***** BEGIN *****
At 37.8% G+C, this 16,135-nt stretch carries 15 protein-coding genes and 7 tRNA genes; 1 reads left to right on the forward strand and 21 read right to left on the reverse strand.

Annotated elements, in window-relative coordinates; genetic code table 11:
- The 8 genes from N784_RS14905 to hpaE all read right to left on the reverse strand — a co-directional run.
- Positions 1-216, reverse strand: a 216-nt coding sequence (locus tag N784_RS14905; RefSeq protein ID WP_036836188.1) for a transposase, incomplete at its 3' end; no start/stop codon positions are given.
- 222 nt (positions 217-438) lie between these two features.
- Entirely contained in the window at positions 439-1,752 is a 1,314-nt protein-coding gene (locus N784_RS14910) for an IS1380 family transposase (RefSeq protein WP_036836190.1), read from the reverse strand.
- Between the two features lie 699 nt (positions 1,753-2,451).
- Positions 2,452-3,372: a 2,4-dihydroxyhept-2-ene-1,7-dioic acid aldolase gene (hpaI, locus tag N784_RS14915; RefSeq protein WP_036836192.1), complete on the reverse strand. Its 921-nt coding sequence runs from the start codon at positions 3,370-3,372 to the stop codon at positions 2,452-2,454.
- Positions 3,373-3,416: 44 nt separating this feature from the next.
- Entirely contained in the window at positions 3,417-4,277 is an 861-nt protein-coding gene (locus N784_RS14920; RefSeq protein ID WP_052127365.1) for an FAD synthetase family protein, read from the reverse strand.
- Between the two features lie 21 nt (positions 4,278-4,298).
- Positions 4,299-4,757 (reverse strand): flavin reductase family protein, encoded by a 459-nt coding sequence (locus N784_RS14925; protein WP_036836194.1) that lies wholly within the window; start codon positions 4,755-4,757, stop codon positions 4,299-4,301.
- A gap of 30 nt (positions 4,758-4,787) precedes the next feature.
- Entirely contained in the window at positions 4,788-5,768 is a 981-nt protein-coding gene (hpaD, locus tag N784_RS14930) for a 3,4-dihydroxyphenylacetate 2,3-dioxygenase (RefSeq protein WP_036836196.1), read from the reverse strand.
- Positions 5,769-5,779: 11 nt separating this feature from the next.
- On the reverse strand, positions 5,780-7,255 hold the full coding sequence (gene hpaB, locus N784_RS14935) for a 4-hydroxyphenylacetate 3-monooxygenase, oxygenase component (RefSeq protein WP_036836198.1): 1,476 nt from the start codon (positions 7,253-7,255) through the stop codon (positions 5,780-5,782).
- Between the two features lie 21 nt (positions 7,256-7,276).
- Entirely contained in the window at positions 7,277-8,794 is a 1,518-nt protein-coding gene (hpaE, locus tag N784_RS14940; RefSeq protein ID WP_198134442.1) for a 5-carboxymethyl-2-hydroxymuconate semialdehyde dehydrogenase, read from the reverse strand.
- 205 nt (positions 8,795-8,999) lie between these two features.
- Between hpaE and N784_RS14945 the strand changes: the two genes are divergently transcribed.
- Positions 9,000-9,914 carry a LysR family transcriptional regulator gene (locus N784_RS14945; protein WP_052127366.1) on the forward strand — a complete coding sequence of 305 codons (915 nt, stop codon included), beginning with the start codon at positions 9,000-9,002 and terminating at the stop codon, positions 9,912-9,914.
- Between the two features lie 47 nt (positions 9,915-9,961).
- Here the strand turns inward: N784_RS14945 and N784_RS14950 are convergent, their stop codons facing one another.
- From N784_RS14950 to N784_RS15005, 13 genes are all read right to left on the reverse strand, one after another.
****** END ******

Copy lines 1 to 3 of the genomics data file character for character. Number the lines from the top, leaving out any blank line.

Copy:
At 37.8% G+C, this 16,135-nt stretch carries 15 protein-coding genes and 7 tRNA genes; 1 reads left to right on the forward strand and 21 read right to left on the reverse strand.

Annotated elements, in window-relative coordinates; genetic code table 11:
- The 8 genes from N784_RS14905 to hpaE all read right to left on the reverse strand — a co-directional run.